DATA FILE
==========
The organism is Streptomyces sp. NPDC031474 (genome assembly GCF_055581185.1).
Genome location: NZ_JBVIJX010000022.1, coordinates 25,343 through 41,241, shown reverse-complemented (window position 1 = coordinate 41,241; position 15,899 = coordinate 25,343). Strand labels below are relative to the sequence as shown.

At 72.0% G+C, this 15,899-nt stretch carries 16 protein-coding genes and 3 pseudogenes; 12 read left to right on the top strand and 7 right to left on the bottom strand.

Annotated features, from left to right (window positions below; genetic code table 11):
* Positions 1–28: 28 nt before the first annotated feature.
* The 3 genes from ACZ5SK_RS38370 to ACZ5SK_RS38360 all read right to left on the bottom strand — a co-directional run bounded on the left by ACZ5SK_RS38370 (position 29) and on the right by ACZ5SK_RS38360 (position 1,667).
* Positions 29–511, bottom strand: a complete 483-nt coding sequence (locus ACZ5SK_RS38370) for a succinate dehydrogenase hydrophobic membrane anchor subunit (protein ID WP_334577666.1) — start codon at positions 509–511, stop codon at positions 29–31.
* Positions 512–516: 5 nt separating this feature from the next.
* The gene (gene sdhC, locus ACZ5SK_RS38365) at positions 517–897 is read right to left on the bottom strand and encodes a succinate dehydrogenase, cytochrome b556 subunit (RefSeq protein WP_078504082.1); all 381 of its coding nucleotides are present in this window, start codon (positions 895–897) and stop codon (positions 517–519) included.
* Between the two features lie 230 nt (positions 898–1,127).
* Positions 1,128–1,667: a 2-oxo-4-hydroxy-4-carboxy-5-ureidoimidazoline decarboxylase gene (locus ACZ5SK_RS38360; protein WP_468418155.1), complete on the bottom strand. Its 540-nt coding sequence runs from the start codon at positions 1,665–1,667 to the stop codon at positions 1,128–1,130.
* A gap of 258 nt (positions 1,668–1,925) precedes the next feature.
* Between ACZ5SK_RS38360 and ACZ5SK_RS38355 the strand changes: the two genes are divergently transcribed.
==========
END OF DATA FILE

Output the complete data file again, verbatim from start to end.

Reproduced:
The organism is Streptomyces sp. NPDC031474 (genome assembly GCF_055581185.1).
Genome location: NZ_JBVIJX010000022.1, coordinates 25,343 through 41,241, shown reverse-complemented (window position 1 = coordinate 41,241; position 15,899 = coordinate 25,343). Strand labels below are relative to the sequence as shown.

At 72.0% G+C, this 15,899-nt stretch carries 16 protein-coding genes and 3 pseudogenes; 12 read left to right on the top strand and 7 right to left on the bottom strand.

Annotated features, from left to right (window positions below; genetic code table 11):
* Positions 1–28: 28 nt before the first annotated feature.
* The 3 genes from ACZ5SK_RS38370 to ACZ5SK_RS38360 all read right to left on the bottom strand — a co-directional run bounded on the left by ACZ5SK_RS38370 (position 29) and on the right by ACZ5SK_RS38360 (position 1,667).
* Positions 29–511, bottom strand: a complete 483-nt coding sequence (locus ACZ5SK_RS38370) for a succinate dehydrogenase hydrophobic membrane anchor subunit (protein ID WP_334577666.1) — start codon at positions 509–511, stop codon at positions 29–31.
* Positions 512–516: 5 nt separating this feature from the next.
* The gene (gene sdhC, locus ACZ5SK_RS38365) at positions 517–897 is read right to left on the bottom strand and encodes a succinate dehydrogenase, cytochrome b556 subunit (RefSeq protein WP_078504082.1); all 381 of its coding nucleotides are present in this window, start codon (positions 895–897) and stop codon (positions 517–519) included.
* Between the two features lie 230 nt (positions 898–1,127).
* Positions 1,128–1,667: a 2-oxo-4-hydroxy-4-carboxy-5-ureidoimidazoline decarboxylase gene (locus ACZ5SK_RS38360; protein WP_468418155.1), complete on the bottom strand. Its 540-nt coding sequence runs from the start codon at positions 1,665–1,667 to the stop codon at positions 1,128–1,130.
* A gap of 258 nt (positions 1,668–1,925) precedes the next feature.
* Between ACZ5SK_RS38360 and ACZ5SK_RS38355 the strand changes: the two genes are divergently transcribed.